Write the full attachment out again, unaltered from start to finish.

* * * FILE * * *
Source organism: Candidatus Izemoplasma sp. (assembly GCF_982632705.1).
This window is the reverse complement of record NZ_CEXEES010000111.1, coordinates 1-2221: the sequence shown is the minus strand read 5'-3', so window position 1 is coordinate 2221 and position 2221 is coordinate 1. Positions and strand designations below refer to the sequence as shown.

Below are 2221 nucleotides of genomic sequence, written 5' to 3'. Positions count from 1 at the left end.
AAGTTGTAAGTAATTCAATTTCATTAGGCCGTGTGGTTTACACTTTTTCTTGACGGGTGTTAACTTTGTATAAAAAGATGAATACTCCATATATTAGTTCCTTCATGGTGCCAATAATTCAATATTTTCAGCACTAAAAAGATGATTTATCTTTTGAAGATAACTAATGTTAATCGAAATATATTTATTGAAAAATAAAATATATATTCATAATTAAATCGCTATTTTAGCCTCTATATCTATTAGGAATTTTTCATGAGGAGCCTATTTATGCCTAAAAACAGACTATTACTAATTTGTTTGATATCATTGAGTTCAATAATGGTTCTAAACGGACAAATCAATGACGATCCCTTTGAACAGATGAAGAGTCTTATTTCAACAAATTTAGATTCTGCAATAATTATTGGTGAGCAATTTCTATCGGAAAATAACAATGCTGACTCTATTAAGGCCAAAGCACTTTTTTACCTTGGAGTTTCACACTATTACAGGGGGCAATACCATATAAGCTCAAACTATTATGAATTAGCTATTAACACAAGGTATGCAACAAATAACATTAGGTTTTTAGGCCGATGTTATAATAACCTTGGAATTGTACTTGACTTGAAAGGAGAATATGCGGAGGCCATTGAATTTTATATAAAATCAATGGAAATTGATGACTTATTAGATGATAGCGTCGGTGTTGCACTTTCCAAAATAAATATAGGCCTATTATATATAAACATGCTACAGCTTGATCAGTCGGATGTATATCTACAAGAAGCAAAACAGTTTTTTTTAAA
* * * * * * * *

Source organism: Candidatus Izemoplasma sp. (assembly GCF_982632705.1).
This window is the reverse complement of record NZ_CEXEES010000111.1, coordinates 1-2221: the sequence shown is the minus strand read 5'-3', so window position 1 is coordinate 2221 and position 2221 is coordinate 1. Positions and strand designations below refer to the sequence as shown.

Below are 2221 nucleotides of genomic sequence, written 5' to 3'. Positions count from 1 at the left end.
AAGTTGTAAGTAATTCAATTTCATTAGGCCGTGTGGTTTACACTTTTTCTTGACGGGTGTTAACTTTGTATAAAAAGATGAATACTCCATATATTAGTTCCTTCATGGTGCCAATAATTCAATATTTTCAGCACTAAAAAGATGATTTATCTTTTGAAGATAACTAATGTTAATCGAAATATATTTATTGAAAAATAAAATATATATTCATAATTAAATCGCTATTTTAGCCTCTATATCTATTAGGAATTTTTCATGAGGAGCCTATTTATGCCTAAAAACAGACTATTACTAATTTGTTTGATATCATTGAGTTCAATAATGGTTCTAAACGGACAAATCAATGACGATCCCTTTGAACAGATGAAGAGTCTTATTTCAACAAATTTAGATTCTGCAATAATTATTGGTGAGCAATTTCTATCGGAAAATAACAATGCTGACTCTATTAAGGCCAAAGCACTTTTTTACCTTGGAGTTTCACACTATTACAGGGGGCAATACCATATAAGCTCAAACTATTATGAATTAGCTATTAACACAAGGTATGCAACAAATAACATTAGGTTTTTAGGCCGATGTTATAATAACCTTGGAATTGTACTTGACTTGAAAGGAGAATATGCGGAGGCCATTGAATTTTATATAAAATCAATGGAAATTGATGACTTATTAGATGATAGCGTCGGTGTTGCACTTTCCAAAATAAATATAGGCCTATTATATATAAACATGCTACAGCTTGATCAGTCGGATGTATATCTACAAGAAGCAAAACAGTTTTTTTTAAA